The data pointed to a slowly improving U.S. economy and was unlikely to prompt the Federal Reserve to raise interest rates sooner than expected.
The dollar held steady against the yen at 102.04, while the euro traded flat at $1.3534.
The Commerce Department reported Thursday that retail and food sales rose 0.3% in May from the previous month to $437.65 billion, and were flat when gasoline and autos were excluded. That compares with expectations of sales rising 0.7% in total and 0.4% excluding autos.
In addition, the Labor Department said that initial claims for unemployment benefits rose by 4,000 to 317,000 in the week ended June 7, while economists had forecast 310,000 claims.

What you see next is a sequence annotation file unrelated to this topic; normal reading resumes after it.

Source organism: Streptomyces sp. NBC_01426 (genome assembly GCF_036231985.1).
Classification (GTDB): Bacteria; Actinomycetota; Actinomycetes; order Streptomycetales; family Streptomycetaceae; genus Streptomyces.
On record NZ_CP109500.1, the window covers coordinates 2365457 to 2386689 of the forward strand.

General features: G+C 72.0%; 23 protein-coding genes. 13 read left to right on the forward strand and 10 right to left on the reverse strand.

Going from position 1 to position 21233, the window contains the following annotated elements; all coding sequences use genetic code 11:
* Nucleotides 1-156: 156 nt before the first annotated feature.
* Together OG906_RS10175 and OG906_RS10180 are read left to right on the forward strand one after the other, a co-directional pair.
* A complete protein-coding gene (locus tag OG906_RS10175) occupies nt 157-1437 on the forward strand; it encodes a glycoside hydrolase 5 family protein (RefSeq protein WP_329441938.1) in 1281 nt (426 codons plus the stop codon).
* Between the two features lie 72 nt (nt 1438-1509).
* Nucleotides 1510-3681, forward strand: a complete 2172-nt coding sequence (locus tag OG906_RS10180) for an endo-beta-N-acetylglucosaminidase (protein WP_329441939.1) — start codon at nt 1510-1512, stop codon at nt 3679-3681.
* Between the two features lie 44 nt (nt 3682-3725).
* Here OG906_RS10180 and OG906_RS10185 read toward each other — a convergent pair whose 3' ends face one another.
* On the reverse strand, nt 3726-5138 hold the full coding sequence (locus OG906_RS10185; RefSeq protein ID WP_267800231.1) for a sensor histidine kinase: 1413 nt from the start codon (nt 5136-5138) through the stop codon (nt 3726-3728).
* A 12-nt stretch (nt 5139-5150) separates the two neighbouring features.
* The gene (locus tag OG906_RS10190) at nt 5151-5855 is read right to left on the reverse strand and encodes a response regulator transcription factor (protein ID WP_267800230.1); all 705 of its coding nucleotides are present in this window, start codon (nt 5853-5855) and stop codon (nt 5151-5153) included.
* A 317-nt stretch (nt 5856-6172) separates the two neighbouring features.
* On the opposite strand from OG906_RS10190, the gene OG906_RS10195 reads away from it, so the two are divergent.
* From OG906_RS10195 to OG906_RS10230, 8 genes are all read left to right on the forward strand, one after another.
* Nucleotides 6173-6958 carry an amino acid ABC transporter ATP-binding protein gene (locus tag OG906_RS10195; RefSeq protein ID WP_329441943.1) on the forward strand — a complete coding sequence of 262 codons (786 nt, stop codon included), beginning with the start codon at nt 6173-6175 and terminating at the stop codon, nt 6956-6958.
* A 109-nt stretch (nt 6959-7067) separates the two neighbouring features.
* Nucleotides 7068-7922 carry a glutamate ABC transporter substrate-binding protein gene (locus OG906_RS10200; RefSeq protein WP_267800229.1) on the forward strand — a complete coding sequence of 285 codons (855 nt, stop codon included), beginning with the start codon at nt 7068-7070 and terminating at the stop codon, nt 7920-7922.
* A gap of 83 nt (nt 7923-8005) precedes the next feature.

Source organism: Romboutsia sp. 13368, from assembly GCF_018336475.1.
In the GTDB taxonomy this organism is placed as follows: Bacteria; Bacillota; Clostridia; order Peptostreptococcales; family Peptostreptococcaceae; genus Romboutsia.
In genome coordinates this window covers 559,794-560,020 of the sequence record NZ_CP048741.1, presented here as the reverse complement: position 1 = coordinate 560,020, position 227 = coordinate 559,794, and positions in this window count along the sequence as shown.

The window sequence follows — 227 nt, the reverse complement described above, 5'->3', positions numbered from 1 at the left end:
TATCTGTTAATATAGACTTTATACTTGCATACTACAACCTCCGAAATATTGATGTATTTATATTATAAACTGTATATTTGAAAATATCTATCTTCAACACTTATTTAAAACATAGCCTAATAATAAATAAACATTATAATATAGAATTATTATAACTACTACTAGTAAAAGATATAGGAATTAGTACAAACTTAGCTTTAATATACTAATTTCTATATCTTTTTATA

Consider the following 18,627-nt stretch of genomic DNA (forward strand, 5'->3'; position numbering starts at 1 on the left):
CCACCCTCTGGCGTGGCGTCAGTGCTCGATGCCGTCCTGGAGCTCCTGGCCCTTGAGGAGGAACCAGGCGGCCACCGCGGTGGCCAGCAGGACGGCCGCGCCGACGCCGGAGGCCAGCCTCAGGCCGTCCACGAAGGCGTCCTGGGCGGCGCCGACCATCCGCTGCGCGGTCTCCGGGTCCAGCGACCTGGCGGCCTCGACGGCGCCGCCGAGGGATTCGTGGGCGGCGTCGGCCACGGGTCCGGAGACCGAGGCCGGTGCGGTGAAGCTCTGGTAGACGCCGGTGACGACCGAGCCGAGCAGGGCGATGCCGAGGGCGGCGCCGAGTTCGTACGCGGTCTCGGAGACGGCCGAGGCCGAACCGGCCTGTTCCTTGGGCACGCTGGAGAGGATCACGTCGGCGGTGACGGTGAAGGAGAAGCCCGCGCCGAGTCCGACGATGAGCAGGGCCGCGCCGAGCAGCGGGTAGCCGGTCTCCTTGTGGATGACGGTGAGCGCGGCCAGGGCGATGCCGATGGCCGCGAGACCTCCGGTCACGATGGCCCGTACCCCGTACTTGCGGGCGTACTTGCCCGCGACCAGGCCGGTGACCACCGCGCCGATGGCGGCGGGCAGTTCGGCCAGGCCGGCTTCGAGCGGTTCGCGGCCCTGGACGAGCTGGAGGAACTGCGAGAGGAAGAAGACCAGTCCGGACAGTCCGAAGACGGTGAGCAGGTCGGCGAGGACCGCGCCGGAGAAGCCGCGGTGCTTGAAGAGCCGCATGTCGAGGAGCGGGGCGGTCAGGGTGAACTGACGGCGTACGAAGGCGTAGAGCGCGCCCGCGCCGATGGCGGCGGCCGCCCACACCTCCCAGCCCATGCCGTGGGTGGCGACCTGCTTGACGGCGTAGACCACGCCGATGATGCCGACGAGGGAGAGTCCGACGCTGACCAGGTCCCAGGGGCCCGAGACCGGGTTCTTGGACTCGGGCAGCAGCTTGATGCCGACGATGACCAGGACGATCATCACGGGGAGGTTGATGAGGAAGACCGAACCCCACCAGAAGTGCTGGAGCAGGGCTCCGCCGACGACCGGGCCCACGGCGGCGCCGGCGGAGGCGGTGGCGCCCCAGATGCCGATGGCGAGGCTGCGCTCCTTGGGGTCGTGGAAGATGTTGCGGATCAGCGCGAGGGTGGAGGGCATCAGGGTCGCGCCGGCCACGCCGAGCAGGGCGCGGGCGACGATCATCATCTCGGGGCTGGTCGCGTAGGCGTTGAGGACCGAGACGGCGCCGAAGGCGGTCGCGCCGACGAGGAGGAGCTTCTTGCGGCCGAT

While the numbers were below expectations, they were expected to do little to convince investors that the Fed will move forward its timing for raising interest rates, said Michael Woolfolk, senior currency strategist at BNY Mellon. Higher rates would boost the dollar against rivals, as it would increase investors' returns in dollar-denominated assets.